"Freedom," said Ronald Reagan, "is never more than one generation away from extinction. We didn't pass it to our children in the bloodstream. It must be fought for, protected, and handed on for them to do the same."
This applies not simply to freedom of belief or expression; it is in many ways true of freedom from anxiety.
Yet, according to one of the leading children's charities in Britain, a rising number of pre-teens are experiencing symptoms of anxiety.
The NSPCC's Childline service announced this week that it counselled 11,706 young people for anxiety in 2015-16. This represented a rise of 35 percent on the number of children counselled for anxiety in 2014-15.
Children as young as eight years old are contacting the charity, citing a range of issues that cause them great concern. Those issues are no longer restricted to family concerns, or problems at school.
They include Brexit, the US election and the war in Syria – not the sorts of things you'd expect pre-teens to grapple with on any deeply emotional level.
Of course, a rise in levels of child anxiety might be expected if worry is to some degree a learned human response.
After all, recent surveys have suggested that indicators of depression or anxiety are on the rise within the adult population. Experts cite such likely contributing factors as work and education pressures, isolation as a result of the rise of 'always connected' social media, and financial pressures.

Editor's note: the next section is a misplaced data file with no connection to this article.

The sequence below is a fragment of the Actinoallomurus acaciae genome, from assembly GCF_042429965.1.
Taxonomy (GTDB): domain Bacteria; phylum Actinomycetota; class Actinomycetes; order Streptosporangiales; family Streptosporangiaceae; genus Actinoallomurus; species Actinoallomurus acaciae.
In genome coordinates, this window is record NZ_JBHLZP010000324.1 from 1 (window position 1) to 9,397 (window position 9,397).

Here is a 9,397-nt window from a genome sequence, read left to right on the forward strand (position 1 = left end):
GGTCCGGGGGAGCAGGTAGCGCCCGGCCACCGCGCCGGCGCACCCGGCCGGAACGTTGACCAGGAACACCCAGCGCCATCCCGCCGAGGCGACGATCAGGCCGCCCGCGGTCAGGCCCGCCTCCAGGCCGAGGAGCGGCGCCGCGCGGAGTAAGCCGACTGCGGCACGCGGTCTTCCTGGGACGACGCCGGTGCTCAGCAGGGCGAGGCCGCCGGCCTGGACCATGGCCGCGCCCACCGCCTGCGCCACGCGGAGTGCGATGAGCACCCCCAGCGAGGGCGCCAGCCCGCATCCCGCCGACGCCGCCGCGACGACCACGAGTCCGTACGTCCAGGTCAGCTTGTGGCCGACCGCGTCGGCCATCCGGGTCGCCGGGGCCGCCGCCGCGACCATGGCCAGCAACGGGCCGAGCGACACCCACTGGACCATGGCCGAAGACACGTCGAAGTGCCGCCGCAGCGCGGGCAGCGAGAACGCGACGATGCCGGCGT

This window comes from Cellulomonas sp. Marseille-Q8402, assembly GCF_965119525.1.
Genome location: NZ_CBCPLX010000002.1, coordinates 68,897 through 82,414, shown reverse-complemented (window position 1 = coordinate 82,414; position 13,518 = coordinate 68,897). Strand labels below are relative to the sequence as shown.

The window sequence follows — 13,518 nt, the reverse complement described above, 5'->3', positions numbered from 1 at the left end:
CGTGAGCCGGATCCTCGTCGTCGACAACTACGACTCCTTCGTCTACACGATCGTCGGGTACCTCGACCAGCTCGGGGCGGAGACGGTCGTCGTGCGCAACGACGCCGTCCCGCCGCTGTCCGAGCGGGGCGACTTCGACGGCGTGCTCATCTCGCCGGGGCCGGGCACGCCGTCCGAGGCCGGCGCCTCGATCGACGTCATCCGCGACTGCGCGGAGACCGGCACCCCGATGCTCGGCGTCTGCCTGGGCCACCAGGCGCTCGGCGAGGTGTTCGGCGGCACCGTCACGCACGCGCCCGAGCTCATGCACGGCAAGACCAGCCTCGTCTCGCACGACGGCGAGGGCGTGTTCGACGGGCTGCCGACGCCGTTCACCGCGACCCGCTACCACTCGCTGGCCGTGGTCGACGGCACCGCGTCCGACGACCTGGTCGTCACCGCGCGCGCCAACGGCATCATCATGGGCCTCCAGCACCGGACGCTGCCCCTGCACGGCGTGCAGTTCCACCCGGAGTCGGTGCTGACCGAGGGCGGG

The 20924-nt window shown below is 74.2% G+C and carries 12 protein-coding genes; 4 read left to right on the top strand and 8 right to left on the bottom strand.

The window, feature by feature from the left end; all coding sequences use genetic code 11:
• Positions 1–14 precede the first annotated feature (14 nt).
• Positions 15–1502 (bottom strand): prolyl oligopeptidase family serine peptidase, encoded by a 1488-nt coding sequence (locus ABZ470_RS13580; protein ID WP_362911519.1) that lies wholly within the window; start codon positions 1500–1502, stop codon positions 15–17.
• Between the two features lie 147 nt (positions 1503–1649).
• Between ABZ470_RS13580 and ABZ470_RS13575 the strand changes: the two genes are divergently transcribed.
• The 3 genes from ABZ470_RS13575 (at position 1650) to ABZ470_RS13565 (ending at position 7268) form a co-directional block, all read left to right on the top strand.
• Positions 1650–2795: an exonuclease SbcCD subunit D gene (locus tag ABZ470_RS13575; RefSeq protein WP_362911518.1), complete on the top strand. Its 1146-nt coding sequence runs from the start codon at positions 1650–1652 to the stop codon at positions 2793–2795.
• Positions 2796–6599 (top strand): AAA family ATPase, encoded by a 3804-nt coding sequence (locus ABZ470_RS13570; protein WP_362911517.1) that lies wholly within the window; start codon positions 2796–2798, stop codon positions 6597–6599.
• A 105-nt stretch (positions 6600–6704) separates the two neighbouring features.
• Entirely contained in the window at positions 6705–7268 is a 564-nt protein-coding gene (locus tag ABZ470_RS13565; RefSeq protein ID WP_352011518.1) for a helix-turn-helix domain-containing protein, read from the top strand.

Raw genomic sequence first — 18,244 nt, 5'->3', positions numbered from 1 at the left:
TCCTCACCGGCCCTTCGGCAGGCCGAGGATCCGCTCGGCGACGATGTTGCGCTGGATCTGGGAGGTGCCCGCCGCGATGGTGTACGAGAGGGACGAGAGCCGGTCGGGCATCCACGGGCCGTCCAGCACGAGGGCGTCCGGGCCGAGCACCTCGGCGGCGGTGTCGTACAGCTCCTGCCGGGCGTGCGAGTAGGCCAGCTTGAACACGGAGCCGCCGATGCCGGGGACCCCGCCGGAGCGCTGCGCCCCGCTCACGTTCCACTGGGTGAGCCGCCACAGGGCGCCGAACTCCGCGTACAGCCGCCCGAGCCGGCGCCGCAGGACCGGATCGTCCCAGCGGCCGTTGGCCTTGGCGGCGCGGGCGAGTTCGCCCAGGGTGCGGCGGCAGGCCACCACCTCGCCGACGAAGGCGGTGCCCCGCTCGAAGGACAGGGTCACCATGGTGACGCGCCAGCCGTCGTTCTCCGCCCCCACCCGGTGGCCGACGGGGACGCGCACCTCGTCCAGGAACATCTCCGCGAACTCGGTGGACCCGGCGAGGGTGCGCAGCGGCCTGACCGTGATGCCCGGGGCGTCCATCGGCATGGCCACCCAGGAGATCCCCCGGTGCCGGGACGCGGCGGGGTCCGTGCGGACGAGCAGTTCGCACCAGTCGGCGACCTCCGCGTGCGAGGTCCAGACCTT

Doubtless, a range of concerns may be passed virally from parents to children, as a consequence of overheard conversations and the like. Yet even when parents do their very best to shield children, anxiety levels often still rise.
No small reason for this is the growing engagement of very young children with digital gadgets.
Social media represent a prime conduit for what children hear about global issues. Of course, technology is less to blame for the world's ills than human choices as to how we use technology. Social media has contributed much to our lives, allowing us to collaborate and communicate in ways that would have seemed scarcely imaginable a generation ago.
That said, social media has also opened the minds and hearts of children to new forms of bullying. It has also provided an often unfiltered pathway into the grimier side of life; the world of complex and often depressing human problems which even adults – and experts – struggle to understand.
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